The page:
Starbucks Wants To Help You Start Meditating. Here's How

January 27, Starbucks and Headspace unveiled their collaborative promotion. The deal, as Starbucks's website explains, is that until March 7, you can receive a 60 day free trial by using the code STARBUCKS. Once the free trial has ended, the annual Headspace subscription will cost $69.99. 

The purpose of this collaboration, the press release states, is "to offer customers a series of new meditations to transform their coffee routine into a mindful experience centered around the coffee ritual."

Alternatively, you could use the five free guided meditations narrated by Eve Lewis, Headspace's Director of Meditation, offered by Headspace. All of these are coffee-themed with the expressed intent to be paired with a Starbucks cup of coffee. There's a guided meditation for a stroll while sipping your coffee. One for a self-secluded coffee break. One that poses the question, "How often do you pause to appreciate the textures, aromas, and process that goes into crafting your perfect cup of Starbucks coffee?" One jump-starts your day like a cup of coffee. And the final focuses on the thoughts you may have while watching your coffee brew.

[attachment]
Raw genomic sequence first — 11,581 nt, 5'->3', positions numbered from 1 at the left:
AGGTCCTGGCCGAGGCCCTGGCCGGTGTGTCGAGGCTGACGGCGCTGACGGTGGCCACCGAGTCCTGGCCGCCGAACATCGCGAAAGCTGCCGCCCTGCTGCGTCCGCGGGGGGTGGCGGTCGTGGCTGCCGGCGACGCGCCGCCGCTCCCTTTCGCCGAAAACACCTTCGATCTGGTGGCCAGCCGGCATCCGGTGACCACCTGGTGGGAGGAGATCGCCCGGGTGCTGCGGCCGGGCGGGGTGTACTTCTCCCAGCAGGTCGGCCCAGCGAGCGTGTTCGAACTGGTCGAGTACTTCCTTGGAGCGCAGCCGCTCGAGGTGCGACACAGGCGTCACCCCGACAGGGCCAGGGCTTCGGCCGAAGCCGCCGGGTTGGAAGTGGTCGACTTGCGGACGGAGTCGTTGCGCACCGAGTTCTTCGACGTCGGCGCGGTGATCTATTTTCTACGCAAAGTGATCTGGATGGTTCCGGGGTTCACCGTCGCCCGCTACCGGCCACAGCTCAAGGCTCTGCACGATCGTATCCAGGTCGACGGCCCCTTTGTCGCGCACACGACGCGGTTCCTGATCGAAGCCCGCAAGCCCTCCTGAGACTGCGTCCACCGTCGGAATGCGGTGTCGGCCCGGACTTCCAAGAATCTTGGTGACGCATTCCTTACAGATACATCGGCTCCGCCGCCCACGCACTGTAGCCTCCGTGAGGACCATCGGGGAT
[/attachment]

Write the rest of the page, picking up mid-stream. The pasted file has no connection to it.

A head space to help the bottom line

This collaboration marks a continuation of Starbucks and Headspace's professed push against the stigma surrounding mental health issues. In January 2020, QSR reported on Starbucks's expansion of its mental health benefits, which was also spurred by their partnership with Headspace. Part of the expansion included a free subscription to Headspace. It also included, however, an Employee Assistance Program, which would focus on specific mental health needs, and a general training of American and Canadian store managers in how to address the signs of mental illness.

While that's laudable, a 2019 report by CNN touches upon the more cynical angle of these initiatives, when Starbucks first announced plans to improve their mental health offerings "to attract and retain labor." Namely, a productive worker requires good mental health as well as the usual bodily health. "Increasingly," the piece notes, "companies are encouraging mental health with counselors, meditation sessions, campaigns designed to reduce stigma and more. If employees don't get the support they need, there could be 'significant' costs to employers," said Paula Allen, vice president of the Toronto-based human resources company Morneau Shepell.

Considering the pandemic that has occurred since both of the pieces were written and the toll it has taken on service workers, as SHRM discovered, improving their access to mental health care seems like a baseline necessity.